wrong that they make the culprits in Fargo look like
The Master of Suspense got a raw deal in the lousy, recent
biopic bearing his name, but the Coolidge Big Screen Classics series showcases
his greatness with its screening of Rebecca
(1940). In it, Joan Fontaine plays a fresh-faced ingénue whose fairy-tale
marriage to a morose, elegant widower, played by Laurence Olivier, is disrupted
by two women, one of whom is dead.
Maybe today's rom
coms would be better off if they just hushed a bit and aspired to the visual
wit of classic silent comedies like Harold Lloyd's Girl Shy (1924). In it Lloyd plays the title shy guy who
tries to compensate for his ineptitude with women by writing a macho dating
book. But words turn to action when he must stop the wedding of the woman he
fancies and engages in one of the most inventive, dazzling, and hilarious chases
In Carlo Guillermo Proto's documentary El Huaso (2012), the director's father, Toronto
retiree Gustavo Proto, returns to his native Chile to fulfill his dream of
becoming the rodeo star of the title. But tests suggest that he might have
Alzheimer's, which could complicate, or maybe simplify his plans, since he intends
to end his life once his condition becomes hopeless.
It's a lot shorter than the Oscar show later this month, and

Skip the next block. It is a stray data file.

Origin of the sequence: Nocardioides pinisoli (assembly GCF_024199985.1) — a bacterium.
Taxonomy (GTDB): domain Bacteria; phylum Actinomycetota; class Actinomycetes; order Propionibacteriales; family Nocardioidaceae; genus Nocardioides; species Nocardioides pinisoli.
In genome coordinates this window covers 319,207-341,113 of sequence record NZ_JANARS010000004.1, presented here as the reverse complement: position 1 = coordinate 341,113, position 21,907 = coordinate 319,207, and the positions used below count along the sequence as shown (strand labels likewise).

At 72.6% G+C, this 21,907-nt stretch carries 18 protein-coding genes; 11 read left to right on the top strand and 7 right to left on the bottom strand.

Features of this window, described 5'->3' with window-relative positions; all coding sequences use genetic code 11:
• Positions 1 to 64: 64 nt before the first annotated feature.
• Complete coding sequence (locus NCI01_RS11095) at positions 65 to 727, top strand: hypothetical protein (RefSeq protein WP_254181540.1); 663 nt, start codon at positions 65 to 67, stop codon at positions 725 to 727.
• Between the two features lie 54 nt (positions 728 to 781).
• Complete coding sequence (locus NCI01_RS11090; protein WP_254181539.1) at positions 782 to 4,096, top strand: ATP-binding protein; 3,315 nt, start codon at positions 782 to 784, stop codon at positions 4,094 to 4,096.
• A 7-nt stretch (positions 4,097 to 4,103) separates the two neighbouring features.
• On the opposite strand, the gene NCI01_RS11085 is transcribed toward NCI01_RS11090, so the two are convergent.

it's a lot more fun, as well. The Boston Society of Film Critics Annual Awards
and Screening takes place tomorrow night at the Brattle Theatre, and the featured film
will be Best Documentary winner How To
Survive a Plague (2012), with the director, David France, accepting his
award in person and sticking around for a Q&A after the screening.
More people should know about the University of Massachusetts
Boston Film Series, which offers outstanding recent
films, many of them local premieres, plus appearances by the filmmakers. This
year's spring program runs through April 25 and opens today with Nisha Pahuja's
The World Before Her (2012), a
compelling documentary that compares and contrasts two different, and equally
alarming, training camps for women in India: one for the Miss India beauty
contest and the other for a Hindu-nationalist paramilitary group.
Whether you like it or not, there's no stopping Lena Dunham,
creator of the much beloved, much criticized HBO show Girls (see Michael Braithwaite's piece online at thephoenix.com). She'll be at
the Museum of Fine Arts presenting Tiny Furniture (2010), the
micro-budgeted indie film that got her started and in which she plays a precursor
to the autobiographical protagonist of the TV show, encountering the same
trials of degrading romance, existential ennui, skewed feminism, and self-loathing.
Two entertaining, shrewdly satirical, and slyly profound
sci-fi movies helped salvage the '80s from the junk heap of cinema history.
Paul Verhoeven's brutal and hilarious RoboCop
(1987; 4:30 + 9pm) presaged the economic downfall
of Detroit with
its tale of a half-dead policeman rebuilt into a humanoid machine fighting
crime in the blighted city.